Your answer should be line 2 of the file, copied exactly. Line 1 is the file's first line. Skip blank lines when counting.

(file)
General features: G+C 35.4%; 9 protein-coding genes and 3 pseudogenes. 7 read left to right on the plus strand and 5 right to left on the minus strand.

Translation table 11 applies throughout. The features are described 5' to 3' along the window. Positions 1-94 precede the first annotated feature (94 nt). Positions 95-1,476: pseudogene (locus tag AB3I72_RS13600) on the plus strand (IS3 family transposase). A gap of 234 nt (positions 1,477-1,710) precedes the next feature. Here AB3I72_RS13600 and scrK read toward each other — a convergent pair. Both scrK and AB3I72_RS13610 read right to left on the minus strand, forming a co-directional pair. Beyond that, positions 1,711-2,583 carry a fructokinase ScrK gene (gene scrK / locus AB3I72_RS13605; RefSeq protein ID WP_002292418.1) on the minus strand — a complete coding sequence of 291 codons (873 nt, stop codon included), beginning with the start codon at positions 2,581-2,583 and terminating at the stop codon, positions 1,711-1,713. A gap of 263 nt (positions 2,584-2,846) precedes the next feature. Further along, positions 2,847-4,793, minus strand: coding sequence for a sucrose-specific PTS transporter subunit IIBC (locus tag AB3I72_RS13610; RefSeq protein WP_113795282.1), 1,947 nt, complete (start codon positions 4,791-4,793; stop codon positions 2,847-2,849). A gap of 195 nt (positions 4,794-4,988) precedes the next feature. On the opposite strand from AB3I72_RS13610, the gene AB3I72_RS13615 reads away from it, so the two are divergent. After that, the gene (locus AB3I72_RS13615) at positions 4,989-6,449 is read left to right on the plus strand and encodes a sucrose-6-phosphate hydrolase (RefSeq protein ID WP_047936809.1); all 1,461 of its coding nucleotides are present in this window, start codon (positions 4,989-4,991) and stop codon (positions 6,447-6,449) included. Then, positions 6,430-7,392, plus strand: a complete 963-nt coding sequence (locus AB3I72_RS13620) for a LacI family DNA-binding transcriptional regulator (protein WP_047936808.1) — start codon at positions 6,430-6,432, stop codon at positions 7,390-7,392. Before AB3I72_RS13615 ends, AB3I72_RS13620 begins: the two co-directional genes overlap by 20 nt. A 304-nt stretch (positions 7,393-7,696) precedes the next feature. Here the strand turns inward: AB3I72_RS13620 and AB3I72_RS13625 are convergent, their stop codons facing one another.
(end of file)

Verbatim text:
Translation table 11 applies throughout. The features are described 5' to 3' along the window. Positions 1-94 precede the first annotated feature (94 nt). Positions 95-1,476: pseudogene (locus tag AB3I72_RS13600) on the plus strand (IS3 family transposase). A gap of 234 nt (positions 1,477-1,710) precedes the next feature. Here AB3I72_RS13600 and scrK read toward each other — a convergent pair. Both scrK and AB3I72_RS13610 read right to left on the minus strand, forming a co-directional pair. Beyond that, positions 1,711-2,583 carry a fructokinase ScrK gene (gene scrK / locus AB3I72_RS13605; RefSeq protein ID WP_002292418.1) on the minus strand — a complete coding sequence of 291 codons (873 nt, stop codon included), beginning with the start codon at positions 2,581-2,583 and terminating at the stop codon, positions 1,711-1,713. A gap of 263 nt (positions 2,584-2,846) precedes the next feature. Further along, positions 2,847-4,793, minus strand: coding sequence for a sucrose-specific PTS transporter subunit IIBC (locus tag AB3I72_RS13610; RefSeq protein WP_113795282.1), 1,947 nt, complete (start codon positions 4,791-4,793; stop codon positions 2,847-2,849). A gap of 195 nt (positions 4,794-4,988) precedes the next feature. On the opposite strand from AB3I72_RS13610, the gene AB3I72_RS13615 reads away from it, so the two are divergent. After that, the gene (locus AB3I72_RS13615) at positions 4,989-6,449 is read left to right on the plus strand and encodes a sucrose-6-phosphate hydrolase (RefSeq protein ID WP_047936809.1); all 1,461 of its coding nucleotides are present in this window, start codon (positions 4,989-4,991) and stop codon (positions 6,447-6,449) included. Then, positions 6,430-7,392, plus strand: a complete 963-nt coding sequence (locus AB3I72_RS13620) for a LacI family DNA-binding transcriptional regulator (protein WP_047936808.1) — start codon at positions 6,430-6,432, stop codon at positions 7,390-7,392. Before AB3I72_RS13615 ends, AB3I72_RS13620 begins: the two co-directional genes overlap by 20 nt. A 304-nt stretch (positions 7,393-7,696) precedes the next feature. Here the strand turns inward: AB3I72_RS13620 and AB3I72_RS13625 are convergent, their stop codons facing one another.